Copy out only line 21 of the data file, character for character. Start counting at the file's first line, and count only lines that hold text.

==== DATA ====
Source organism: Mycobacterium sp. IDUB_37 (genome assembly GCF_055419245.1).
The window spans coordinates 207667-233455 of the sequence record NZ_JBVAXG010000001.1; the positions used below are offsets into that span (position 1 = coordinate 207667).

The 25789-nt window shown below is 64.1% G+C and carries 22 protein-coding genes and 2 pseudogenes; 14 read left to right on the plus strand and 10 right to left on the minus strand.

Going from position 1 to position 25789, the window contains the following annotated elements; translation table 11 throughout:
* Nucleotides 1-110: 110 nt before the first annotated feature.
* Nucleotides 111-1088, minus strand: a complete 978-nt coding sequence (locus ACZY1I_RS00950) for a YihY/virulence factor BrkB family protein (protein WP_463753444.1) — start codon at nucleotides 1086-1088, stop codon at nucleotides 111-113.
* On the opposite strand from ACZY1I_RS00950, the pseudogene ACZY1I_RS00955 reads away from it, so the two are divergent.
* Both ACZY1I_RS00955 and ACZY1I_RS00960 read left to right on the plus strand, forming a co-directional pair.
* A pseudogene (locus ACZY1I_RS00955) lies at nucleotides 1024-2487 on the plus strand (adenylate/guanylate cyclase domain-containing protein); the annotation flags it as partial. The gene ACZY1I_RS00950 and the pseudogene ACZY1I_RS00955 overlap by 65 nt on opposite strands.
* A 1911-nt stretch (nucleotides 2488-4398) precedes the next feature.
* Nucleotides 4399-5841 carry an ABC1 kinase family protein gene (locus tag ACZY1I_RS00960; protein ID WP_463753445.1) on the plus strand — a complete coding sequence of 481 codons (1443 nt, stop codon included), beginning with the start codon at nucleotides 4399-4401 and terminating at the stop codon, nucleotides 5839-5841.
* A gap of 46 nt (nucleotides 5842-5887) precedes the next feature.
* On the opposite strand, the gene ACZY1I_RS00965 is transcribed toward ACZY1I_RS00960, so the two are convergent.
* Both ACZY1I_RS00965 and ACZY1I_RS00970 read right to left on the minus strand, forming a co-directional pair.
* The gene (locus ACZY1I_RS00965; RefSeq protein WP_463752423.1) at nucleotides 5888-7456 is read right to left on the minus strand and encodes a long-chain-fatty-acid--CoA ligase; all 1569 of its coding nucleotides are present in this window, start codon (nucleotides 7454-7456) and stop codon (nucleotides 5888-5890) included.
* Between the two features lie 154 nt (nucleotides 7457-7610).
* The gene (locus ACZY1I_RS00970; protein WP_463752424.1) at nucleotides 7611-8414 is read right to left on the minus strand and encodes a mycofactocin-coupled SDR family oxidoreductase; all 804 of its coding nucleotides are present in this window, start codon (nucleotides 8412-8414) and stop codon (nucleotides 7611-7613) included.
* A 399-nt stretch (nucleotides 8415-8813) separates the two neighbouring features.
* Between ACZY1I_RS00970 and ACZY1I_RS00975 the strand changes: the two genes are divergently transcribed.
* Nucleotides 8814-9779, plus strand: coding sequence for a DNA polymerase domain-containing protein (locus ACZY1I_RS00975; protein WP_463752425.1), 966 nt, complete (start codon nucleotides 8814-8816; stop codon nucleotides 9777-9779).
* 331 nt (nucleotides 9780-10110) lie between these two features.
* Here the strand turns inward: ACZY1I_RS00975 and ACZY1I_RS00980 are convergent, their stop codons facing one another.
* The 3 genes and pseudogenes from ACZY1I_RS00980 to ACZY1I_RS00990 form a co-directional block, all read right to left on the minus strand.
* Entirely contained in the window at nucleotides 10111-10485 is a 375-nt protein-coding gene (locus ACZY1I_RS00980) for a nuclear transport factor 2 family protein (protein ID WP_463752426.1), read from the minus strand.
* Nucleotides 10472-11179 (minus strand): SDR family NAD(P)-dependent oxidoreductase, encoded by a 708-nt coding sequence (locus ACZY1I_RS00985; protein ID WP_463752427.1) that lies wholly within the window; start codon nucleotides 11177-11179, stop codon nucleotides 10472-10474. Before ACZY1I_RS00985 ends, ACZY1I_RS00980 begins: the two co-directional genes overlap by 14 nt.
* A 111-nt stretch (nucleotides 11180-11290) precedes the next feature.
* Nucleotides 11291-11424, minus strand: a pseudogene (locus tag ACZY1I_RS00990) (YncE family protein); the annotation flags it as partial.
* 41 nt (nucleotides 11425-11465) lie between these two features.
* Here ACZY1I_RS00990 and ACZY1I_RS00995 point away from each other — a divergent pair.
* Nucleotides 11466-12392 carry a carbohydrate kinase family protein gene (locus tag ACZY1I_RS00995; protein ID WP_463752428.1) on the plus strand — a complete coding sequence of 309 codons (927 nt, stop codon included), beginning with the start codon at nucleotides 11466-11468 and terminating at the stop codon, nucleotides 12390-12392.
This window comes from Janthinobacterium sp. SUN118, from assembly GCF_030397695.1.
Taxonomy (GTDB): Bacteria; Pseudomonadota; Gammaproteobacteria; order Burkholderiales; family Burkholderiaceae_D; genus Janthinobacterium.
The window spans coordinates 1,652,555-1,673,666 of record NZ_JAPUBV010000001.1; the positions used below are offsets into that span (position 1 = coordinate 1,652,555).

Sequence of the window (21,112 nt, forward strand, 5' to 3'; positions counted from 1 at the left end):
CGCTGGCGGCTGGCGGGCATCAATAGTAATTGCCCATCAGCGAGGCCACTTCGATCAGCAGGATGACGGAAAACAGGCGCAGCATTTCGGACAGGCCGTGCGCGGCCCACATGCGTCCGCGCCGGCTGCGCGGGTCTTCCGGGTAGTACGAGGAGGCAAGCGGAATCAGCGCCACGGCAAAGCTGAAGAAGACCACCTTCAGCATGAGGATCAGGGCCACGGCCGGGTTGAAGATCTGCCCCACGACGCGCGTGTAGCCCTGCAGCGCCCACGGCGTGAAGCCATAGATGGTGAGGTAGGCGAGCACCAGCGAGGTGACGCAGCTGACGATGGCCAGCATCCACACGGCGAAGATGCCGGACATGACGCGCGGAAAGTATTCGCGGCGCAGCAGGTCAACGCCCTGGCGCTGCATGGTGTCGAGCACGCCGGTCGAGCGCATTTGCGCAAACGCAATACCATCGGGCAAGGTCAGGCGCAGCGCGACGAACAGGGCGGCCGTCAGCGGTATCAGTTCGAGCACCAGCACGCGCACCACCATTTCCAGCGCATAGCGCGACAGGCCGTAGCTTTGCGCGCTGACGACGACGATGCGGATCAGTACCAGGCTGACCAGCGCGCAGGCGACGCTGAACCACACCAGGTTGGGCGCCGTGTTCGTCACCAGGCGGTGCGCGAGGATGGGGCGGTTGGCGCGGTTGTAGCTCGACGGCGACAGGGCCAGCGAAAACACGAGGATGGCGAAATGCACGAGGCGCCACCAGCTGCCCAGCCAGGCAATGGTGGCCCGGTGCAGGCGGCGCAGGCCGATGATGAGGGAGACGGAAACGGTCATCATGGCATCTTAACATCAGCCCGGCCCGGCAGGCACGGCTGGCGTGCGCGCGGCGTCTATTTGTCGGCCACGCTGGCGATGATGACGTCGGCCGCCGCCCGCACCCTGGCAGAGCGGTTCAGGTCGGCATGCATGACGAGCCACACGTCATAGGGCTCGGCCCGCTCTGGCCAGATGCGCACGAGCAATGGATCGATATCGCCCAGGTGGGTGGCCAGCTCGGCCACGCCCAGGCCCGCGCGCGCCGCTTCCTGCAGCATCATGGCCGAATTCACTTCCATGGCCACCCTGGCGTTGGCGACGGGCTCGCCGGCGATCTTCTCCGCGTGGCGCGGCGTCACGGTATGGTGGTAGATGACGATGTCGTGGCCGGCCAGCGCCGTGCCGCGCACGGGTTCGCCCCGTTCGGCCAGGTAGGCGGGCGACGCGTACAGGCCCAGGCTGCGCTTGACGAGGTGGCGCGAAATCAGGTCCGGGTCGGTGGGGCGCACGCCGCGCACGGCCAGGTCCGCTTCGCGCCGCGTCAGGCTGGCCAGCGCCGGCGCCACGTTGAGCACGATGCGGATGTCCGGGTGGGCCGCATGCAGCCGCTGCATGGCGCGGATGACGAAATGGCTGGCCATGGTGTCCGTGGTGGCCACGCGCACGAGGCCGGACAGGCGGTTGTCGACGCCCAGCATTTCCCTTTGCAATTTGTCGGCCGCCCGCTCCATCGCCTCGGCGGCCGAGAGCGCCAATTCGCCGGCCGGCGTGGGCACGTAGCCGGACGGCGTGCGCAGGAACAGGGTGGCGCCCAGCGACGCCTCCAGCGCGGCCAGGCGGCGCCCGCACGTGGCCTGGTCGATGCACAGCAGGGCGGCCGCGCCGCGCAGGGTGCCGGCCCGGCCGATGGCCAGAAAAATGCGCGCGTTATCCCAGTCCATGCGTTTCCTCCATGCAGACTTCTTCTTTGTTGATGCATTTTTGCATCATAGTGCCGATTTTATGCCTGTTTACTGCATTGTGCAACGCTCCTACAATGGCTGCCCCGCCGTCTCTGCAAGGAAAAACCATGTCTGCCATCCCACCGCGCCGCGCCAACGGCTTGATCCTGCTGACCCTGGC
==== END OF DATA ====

* 331 nt (nucleotides 9780-10110) lie between these two features.